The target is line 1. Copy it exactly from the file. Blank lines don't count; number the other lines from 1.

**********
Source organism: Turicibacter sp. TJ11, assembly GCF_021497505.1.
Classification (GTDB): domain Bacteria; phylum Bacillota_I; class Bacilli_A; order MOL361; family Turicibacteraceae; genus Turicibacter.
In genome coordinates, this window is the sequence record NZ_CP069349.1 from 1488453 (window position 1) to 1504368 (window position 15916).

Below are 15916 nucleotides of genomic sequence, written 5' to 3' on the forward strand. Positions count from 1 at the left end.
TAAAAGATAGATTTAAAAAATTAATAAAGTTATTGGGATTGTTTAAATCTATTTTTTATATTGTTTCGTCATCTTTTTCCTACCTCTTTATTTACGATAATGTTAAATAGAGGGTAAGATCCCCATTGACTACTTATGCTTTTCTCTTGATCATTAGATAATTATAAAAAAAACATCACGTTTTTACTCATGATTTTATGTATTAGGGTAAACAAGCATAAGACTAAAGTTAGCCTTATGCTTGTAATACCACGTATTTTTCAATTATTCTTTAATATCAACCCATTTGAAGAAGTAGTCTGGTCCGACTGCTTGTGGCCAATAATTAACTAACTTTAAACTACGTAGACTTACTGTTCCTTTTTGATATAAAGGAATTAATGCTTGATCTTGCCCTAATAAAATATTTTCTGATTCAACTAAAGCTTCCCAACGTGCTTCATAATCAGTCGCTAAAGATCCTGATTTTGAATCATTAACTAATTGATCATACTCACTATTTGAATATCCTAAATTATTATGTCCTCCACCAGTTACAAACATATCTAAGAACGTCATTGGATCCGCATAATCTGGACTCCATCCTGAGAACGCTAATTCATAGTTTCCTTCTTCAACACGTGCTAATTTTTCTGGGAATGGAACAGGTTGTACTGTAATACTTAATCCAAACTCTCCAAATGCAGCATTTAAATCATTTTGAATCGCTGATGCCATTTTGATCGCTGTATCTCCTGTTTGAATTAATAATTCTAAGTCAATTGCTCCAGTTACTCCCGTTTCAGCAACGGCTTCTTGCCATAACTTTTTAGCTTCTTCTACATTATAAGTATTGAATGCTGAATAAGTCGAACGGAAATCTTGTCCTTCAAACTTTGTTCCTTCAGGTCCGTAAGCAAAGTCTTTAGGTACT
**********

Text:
Source organism: Turicibacter sp. TJ11, assembly GCF_021497505.1.